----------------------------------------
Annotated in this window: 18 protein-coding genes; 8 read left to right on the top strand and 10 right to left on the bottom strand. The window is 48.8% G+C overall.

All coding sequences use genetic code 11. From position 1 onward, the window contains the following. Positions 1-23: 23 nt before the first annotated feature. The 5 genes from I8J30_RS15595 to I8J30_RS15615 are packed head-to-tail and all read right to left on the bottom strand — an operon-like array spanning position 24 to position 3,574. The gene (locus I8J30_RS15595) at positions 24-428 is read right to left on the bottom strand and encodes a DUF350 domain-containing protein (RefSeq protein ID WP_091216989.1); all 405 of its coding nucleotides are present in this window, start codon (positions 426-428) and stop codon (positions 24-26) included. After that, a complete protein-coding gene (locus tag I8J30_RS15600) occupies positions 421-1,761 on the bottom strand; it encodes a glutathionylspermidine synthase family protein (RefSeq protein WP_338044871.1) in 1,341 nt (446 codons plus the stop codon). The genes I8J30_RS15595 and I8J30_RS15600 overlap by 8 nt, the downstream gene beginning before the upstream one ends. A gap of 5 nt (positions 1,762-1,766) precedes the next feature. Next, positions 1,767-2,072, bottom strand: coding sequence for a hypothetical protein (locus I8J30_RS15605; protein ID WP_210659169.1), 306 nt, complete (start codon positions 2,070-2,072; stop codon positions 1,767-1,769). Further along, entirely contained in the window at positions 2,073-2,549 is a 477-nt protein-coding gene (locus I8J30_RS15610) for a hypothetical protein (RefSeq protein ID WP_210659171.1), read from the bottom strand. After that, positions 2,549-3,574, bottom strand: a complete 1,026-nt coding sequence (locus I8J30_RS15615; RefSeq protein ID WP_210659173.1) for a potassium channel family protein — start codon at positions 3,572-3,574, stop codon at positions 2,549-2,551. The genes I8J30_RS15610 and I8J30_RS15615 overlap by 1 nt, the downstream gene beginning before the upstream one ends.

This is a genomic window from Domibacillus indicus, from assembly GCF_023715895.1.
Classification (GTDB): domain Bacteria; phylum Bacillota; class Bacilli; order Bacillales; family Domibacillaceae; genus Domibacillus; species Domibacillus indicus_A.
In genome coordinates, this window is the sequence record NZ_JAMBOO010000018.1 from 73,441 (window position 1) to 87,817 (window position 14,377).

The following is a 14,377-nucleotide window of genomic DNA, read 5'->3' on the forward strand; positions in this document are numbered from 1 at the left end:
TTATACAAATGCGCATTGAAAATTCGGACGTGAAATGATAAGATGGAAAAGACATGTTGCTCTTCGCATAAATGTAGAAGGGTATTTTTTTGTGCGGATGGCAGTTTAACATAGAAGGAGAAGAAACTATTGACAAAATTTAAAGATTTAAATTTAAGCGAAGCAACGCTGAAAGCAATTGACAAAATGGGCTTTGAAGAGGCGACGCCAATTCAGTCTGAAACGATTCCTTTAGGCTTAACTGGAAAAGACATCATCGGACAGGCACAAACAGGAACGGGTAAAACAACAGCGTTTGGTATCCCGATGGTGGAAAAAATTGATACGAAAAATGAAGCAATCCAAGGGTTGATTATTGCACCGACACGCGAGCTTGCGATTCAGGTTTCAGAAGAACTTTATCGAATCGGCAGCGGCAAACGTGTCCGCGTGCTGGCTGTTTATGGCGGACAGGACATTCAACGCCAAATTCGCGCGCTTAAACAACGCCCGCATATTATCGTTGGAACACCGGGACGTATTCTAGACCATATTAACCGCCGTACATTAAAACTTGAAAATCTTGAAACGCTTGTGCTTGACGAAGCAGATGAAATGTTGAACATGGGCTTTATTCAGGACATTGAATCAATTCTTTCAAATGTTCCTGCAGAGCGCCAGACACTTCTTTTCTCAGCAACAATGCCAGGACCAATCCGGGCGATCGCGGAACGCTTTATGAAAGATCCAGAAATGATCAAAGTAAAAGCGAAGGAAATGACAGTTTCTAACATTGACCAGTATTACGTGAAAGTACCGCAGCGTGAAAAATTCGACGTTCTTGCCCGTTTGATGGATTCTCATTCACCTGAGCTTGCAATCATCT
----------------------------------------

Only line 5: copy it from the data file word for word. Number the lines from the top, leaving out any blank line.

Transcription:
In genome coordinates, this window is the sequence record NZ_JAMBOO010000018.1 from 73,441 (window position 1) to 87,817 (window position 14,377).